Sunday, January 10, 2010

Mrs. Porter: Constrained (Part II)

This is the second in a series of blog entries inspired by Paul Hoover’s Sonnet 56, which offers 56 variations of Shakespeare’s sonnet 56. Mrs. Porter is the nominal hostess of Les Figues Press’ salon series. For several years, I have been presenting my research on Mrs. Porter, a real Cairo-based brothel owner who appears in T.S. Eliot’s The Waste Land. You can read my first variation here.

Once again, I took as my source-text 14 lines from “The Fire Sermon:”
White bodies naked on the low damp ground
And bones cast in a little low dry garret,
Rattled by the rat’s foot only, year to year.
But at my back from time to time I hear
The sound of horns and motors, which shall bring
Sweeney to Mrs. Porter in the spring.

O the moon shone bright on Mrs. Porter
And on her daughter
They wash their feet in soda water
Et O ces voix d’enfants, chantant dans la coupole!

Twit twit twit
Jug jug jug jug jug jug
So rudely forc’d.
In this variation I have arranged all of the words in this excerpt in alphabetical order:

At And A

And And
Bring Back bodies
By Bright Bones

Cast Ces chantant coupole
dans damp daughter
Dry d’enfants

forc’d Feet From foot
garret ground
Hear Her Horns

In I In In
Jug Jug Jug Jug Jug jug
Little la low Low
Mrs. Moon
My Mrs. Motors

O O Of on On On
Porter Porter

rat’s Rattled Rudely
Soda Shone
spring Shall Sound So Sweeney

the Time The Time
The Twit The Twit To twit
The They to To
Their Tereu

Which White water Wash
Year year
A poem composed of fragments adjusts quite well to a rude, alphabetic box. To be forced to encounter The Waste Land through this new lens allowed me to better view the semantic building blocks of this High Modern masterwork whose themes – water, sex, urban grit, time – are echoed throughout the poem. The melancholic tone is, oddly enough, still there, perhaps impossible to dislodge, even when the words are piled into such a mean heap.

Given the fragment of French in the original, I was quite proud of my "At And A" (Attendez!) in the first line. The Waste Land could be considered Eliot’s clarion call to the decadent masses – reflect on your own sterility! Beware!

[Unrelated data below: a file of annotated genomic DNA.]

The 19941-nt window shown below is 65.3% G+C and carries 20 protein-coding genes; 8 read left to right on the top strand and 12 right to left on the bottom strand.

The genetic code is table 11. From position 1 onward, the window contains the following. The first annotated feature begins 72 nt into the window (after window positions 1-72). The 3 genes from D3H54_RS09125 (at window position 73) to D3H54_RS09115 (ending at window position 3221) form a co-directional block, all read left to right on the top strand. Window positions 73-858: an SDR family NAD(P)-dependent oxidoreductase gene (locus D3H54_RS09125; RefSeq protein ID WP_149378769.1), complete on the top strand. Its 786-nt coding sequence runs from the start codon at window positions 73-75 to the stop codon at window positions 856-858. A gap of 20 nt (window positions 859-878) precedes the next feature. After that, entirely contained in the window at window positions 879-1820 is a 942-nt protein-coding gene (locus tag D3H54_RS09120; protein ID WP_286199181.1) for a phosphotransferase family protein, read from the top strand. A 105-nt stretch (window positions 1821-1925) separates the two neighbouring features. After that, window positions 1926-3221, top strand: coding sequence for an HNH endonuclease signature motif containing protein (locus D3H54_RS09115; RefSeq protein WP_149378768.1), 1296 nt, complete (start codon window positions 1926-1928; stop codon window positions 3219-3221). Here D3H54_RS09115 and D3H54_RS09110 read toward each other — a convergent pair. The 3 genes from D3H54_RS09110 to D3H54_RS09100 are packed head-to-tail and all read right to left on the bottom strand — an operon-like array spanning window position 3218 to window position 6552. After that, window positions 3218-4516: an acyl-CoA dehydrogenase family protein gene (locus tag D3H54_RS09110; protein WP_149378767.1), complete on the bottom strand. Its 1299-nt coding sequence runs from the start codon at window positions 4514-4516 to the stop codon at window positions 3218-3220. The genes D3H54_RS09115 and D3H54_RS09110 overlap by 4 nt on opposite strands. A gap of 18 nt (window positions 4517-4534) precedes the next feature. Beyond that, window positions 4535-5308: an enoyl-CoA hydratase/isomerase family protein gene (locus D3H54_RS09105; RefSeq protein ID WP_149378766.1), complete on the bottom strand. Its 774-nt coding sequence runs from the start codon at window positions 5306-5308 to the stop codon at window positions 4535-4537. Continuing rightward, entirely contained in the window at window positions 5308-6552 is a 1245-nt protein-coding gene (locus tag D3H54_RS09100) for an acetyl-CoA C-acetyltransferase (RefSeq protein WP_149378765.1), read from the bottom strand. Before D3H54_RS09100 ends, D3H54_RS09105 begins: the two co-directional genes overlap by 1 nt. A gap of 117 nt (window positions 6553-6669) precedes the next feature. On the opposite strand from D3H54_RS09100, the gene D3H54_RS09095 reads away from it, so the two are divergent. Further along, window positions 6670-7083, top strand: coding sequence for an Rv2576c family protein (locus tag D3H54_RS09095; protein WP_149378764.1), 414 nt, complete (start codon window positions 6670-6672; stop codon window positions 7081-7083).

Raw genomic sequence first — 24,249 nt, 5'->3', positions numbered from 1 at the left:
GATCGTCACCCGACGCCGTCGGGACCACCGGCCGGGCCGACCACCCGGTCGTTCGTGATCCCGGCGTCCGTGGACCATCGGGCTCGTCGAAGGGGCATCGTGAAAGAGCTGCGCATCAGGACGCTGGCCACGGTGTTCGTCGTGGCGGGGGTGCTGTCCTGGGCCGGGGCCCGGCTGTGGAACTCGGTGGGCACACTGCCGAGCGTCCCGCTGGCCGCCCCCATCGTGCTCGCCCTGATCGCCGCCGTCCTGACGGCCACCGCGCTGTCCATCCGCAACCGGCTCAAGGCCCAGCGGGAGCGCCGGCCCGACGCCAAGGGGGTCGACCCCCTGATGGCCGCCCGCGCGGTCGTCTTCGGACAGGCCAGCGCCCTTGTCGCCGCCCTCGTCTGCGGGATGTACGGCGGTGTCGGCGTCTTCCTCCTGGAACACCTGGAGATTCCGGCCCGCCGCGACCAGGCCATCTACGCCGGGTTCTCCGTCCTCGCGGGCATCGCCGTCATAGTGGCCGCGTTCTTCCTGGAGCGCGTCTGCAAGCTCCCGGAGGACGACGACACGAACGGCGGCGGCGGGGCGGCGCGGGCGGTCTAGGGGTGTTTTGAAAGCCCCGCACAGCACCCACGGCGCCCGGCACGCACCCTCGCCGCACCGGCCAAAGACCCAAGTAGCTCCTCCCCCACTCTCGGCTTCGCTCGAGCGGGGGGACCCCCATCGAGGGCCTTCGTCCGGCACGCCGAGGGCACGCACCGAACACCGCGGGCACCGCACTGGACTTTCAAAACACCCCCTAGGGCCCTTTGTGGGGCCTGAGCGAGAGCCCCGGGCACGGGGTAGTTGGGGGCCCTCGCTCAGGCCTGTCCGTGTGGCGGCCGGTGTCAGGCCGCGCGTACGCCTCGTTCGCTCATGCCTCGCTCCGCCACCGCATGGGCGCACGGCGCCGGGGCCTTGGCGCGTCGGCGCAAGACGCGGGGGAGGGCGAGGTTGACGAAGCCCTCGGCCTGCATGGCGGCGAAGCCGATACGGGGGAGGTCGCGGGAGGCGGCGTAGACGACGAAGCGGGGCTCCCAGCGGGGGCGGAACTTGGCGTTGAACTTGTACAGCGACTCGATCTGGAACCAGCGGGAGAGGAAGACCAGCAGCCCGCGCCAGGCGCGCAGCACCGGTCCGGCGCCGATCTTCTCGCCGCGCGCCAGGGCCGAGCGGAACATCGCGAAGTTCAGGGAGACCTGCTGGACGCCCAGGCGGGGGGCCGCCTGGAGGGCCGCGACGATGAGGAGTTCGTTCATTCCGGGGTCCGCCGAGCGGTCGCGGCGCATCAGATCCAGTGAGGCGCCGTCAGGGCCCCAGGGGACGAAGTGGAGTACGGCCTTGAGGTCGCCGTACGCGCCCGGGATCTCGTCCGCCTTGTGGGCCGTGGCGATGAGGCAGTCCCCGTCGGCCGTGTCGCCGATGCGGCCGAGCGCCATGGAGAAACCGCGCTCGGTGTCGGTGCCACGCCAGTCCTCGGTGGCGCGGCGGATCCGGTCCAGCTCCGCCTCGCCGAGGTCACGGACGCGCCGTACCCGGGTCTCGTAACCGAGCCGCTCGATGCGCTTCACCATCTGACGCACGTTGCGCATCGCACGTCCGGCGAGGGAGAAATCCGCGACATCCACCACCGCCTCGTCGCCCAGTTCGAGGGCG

The lines
Cast Ces chantant coupole
dans damp daughter
Dry d’enfants
are especially appealing to me since they capture the gist of the original and amplify the contradictions that Eliot hopes to bring into stark relief with his jarring juxtapositions. In the original passage, Mrs. Porter’s daughter is “damp” because her feet have been washed in soda water – a glancing reference to a dirty ditty about a whore’s daughter who cleans her genitalia in order to avoid contracting (and transmitting) syphilis. Eliot contrasts the two whores with the chaste voices of children singing in a church. Whether he’s lamenting the fate of Mrs. Porter’s daughter, who was dragged into prostitution, or casting aspersions upon young boys, ripe for homosocial bonding, Eliot finds a way to emphasize what’s grim in both the seedy and the transcendent.

I was also delighted with the J-N passage, which recalls the snide, lilting bawdiness of the original ditty about Mrs. Porter, which was sung by her grimy military clients. And how can our post-Nabokov ears not hear “Lolita” in the line “Little la Low Low?”

The line “Hear Her Horns” also resonates for me. The motor horns in the original text are Eliot’s winking nod to the pastoral hunting horns that announced the arrival of spring. In this new context, they’re further degraded, calling to mind a bawd’s big breasts and the horny clients who hear her siren call. Oddly enough, I think Eliot would approve.

1 comment:

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Joan Stepsen
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